Oh, there are several. But the one that I rate highest is the introduction of free education at all levels in Lagos State. I rate that as the highest because of the tremendous effect it has had on millions of Lagos State indigenes who were able to go to school. It is memorable because I did it against the advice of my predecessor in office, Ebitu Ukiwe. We had promised free education in our campaigns but the schools  in 1979 opened in September so I went to see Ukiwe in Apapa and asked him for a favour to tell the teachers not to collect school fees yet until the new government assumed office because I felt it would be messy for them to collect school fees now and on October 1st to return it to the students again.

Ukiwe told me that he was sorry for me and that he had “wanted to get in touch to see you because I heard that you want to do free education, free this, that. This state has no money.” He said “the favour you have asked for, you won’t get it because the Ministry of Education has asked me to increase school fees this year otherwise it (the state) will collapse. So, the answer is no, But, even in your own interest, these other  promises you’ve made, I advise that when you get into office, call for the figures and you will discover that there is no money. And as you find that, tell the public that you are sorry, that there is no money. They won’t blame you because they know you were not in government.” I said thank you. He continued that, “what is even worse for you is that it is the NPN that controls the Federal Government, and you are UPN. And it is the Federal Government that sustains Lagos State. So, as soon as you start work, leave politics to your deputy, so that you can get money to run the government.” I said thank you and left. On October 1, 1979, after I had been sworn-in, I made the bold decision to make education free at all levels. Some felt it was a rash decision, some felt the state was going to collapse. Of course, I had to endure a lot of abuses. Some said the schools I built were not better than cow and poultry sheds and were not fit for human habitation. I thank God I went ahead. I abolished three shift system in the schools. What is more, these sheds they talked about in 1979, ’80, ’82, if you go round Lagos State, these cow sheds, you will find them where I put them and many school children are still schooling in these cow sheds, the number of children that has even graduated must run into thousands. That was the highpoint.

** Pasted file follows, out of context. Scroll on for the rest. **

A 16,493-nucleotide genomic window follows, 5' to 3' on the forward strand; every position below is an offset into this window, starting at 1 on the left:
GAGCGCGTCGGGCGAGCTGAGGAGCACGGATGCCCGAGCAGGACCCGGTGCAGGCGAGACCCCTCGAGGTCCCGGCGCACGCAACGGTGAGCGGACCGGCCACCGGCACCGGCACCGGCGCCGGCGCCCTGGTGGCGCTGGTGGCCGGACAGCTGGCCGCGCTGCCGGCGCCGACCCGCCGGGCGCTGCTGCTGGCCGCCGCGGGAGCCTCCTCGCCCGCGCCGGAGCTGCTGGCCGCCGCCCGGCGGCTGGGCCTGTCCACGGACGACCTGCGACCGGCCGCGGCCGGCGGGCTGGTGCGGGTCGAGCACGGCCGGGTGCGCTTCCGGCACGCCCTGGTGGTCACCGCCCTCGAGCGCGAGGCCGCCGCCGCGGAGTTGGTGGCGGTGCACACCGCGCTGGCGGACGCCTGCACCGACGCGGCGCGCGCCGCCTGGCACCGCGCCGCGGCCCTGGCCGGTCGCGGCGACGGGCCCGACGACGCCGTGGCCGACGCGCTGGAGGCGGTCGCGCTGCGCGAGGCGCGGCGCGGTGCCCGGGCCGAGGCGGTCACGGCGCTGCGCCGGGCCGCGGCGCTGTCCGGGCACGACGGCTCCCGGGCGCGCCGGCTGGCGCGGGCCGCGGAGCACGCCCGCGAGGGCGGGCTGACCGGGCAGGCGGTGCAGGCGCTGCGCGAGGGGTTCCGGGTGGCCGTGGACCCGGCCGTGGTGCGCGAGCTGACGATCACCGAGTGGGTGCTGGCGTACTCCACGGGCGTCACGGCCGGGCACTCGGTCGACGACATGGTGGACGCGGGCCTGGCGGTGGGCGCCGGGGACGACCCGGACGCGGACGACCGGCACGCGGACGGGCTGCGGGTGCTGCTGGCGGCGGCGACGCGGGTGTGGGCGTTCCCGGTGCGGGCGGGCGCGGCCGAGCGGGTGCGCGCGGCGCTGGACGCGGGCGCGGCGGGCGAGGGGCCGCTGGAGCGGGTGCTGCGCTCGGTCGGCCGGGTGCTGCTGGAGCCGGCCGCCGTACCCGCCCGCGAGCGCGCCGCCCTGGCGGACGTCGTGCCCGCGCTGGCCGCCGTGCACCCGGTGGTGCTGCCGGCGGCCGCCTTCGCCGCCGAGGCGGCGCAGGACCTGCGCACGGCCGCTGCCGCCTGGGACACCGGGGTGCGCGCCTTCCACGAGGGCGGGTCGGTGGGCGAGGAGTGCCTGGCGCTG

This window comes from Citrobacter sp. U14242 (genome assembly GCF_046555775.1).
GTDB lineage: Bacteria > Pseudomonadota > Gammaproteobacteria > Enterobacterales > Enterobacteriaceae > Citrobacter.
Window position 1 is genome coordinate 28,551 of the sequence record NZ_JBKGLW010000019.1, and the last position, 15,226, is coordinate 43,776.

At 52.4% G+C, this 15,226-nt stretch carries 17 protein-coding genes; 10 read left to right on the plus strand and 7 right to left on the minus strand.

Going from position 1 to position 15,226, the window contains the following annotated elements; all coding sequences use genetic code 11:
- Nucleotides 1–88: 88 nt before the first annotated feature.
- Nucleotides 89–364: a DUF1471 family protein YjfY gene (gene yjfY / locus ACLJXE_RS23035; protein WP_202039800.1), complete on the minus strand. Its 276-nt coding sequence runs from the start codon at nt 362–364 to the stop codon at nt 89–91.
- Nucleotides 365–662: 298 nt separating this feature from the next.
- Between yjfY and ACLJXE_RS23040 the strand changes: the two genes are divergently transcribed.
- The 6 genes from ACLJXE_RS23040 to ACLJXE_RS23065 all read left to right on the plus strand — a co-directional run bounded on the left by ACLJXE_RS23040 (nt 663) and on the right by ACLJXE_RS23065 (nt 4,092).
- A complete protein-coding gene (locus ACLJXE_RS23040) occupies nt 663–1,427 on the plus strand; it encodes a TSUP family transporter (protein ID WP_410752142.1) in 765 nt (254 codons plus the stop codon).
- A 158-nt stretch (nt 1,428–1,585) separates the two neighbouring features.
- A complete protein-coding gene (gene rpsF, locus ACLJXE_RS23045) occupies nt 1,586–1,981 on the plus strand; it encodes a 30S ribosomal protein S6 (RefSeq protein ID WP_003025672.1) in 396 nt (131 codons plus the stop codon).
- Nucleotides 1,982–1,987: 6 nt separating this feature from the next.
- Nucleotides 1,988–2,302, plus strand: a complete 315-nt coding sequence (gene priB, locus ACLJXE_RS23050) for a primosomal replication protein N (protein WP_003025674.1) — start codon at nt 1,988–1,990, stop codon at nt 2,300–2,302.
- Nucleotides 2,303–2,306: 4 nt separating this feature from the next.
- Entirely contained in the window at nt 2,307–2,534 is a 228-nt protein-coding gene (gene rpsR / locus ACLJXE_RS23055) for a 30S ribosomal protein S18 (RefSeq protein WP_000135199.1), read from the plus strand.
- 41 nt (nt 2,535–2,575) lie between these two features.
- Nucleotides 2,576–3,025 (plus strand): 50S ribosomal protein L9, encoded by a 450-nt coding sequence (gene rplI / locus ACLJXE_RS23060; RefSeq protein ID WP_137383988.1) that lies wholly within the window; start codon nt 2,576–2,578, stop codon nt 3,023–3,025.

People remember you as the action governor of Lagos State and that’s because of the way you turned Lagos around. Is today’s Lagos your dream state?

It is not my dream state. There have been much waters under the bridge. There is a lot of mess on the road for example; the traffic hold-up, the congestion, the uncontrolled traffic, sometimes you have six lanes and nobody is complaining, maybe because the number of vehicles has overwhelmed the police. But that should not have occurred in the first place. That was why I initiated the metroline which could carry people, about a million or so in a day and what you’re seeing now is going to be worse next year, because the roads of Lagos are limited. That is why I did the metroline.

Even the expressways are congested. The Badagry expressway for instance, six lanes sometimes and the drivers have no control and don’t blame the police because they may be killed by the sheer force of the crowded roads. If we had metroline, this would not have happened. It was planned to start from Agege to Marina, another one on Badagry road and another on Ikorodu road. East, West, North. And I want to tell you that there is no alternative; either do it now or in the coming years.

The solution is the metroline.